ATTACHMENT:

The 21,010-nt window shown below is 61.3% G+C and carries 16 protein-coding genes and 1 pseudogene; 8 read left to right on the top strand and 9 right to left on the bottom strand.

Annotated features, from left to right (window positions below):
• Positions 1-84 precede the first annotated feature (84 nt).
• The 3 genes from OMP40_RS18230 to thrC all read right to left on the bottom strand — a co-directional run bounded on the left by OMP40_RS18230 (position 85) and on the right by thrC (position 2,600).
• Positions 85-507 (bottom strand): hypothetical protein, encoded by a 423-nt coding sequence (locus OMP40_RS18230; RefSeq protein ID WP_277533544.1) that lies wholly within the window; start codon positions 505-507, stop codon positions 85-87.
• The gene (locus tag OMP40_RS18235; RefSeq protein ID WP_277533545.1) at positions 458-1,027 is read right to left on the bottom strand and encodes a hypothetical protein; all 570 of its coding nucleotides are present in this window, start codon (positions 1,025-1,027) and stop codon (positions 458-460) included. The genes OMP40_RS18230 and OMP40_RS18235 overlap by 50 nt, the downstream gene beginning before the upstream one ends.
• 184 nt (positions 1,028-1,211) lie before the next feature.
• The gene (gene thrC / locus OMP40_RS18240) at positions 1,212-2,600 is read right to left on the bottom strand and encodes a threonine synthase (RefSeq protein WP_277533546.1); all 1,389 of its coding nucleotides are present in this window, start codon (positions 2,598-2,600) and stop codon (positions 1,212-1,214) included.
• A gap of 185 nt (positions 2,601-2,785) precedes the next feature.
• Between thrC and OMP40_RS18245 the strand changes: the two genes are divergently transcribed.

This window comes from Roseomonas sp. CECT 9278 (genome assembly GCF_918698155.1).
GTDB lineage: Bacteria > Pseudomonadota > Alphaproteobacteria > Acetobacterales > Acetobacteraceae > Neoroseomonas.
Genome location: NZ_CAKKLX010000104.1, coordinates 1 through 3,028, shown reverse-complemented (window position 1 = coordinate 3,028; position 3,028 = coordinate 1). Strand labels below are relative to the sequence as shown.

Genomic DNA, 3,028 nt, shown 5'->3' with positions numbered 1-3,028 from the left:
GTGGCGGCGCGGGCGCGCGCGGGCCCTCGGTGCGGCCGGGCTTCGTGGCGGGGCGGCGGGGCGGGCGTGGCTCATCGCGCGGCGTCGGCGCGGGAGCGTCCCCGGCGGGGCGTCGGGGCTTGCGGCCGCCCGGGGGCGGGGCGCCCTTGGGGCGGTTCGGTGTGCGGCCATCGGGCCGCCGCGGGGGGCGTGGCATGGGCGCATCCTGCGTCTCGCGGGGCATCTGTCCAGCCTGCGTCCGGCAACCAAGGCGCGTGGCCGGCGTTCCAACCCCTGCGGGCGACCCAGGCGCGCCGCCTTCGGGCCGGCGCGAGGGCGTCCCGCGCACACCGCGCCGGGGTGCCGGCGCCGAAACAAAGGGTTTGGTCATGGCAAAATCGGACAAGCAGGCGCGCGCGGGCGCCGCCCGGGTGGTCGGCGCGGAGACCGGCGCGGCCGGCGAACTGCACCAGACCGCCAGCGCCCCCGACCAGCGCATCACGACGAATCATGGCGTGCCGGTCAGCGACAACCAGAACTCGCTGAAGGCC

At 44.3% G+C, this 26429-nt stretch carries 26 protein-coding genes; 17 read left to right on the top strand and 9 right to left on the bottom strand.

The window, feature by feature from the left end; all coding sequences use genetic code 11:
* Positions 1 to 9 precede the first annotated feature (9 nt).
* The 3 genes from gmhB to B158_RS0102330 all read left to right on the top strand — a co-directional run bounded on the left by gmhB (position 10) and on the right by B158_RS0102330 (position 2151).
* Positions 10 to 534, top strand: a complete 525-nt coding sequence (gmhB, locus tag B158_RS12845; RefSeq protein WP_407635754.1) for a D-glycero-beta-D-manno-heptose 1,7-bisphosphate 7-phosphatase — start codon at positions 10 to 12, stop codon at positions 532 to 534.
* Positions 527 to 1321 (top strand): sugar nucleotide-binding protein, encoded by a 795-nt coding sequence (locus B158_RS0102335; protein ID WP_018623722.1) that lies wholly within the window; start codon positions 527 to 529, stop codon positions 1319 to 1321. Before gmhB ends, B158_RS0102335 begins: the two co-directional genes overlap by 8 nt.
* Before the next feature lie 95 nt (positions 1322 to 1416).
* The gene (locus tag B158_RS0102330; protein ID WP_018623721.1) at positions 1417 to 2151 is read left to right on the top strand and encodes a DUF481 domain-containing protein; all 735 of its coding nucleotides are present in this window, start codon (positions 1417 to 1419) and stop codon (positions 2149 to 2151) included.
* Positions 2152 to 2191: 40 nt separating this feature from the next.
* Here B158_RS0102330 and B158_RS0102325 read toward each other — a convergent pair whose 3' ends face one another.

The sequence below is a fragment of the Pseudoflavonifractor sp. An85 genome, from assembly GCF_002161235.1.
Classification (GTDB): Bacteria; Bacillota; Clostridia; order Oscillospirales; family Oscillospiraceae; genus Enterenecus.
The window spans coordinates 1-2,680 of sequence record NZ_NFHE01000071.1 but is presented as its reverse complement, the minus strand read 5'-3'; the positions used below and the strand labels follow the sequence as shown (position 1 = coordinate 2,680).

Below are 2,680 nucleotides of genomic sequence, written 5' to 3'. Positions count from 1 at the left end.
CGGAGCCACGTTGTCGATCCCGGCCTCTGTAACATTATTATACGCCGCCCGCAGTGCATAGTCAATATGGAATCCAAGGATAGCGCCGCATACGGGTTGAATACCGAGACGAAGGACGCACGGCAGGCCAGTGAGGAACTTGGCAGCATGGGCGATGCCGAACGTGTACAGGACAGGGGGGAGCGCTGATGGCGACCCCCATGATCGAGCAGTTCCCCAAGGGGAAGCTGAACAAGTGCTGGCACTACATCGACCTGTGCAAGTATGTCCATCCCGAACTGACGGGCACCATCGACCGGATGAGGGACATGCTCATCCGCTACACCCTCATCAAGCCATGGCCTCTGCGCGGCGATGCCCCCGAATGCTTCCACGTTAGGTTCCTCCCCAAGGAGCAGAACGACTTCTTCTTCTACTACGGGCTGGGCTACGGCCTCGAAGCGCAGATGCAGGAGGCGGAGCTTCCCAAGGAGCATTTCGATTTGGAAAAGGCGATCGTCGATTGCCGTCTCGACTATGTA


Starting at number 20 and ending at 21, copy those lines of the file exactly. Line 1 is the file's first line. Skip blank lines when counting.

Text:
* Positions 10 to 534, top strand: a complete 525-nt coding sequence (gmhB, locus tag B158_RS12845; RefSeq protein WP_407635754.1) for a D-glycero-beta-D-manno-heptose 1,7-bisphosphate 7-phosphatase — start codon at positions 10 to 12, stop codon at positions 532 to 534.
* Positions 527 to 1321 (top strand): sugar nucleotide-binding protein, encoded by a 795-nt coding sequence (locus B158_RS0102335; protein ID WP_018623722.1) that lies wholly within the window; start codon positions 527 to 529, stop codon positions 1319 to 1321. Before gmhB ends, B158_RS0102335 begins: the two co-directional genes overlap by 8 nt.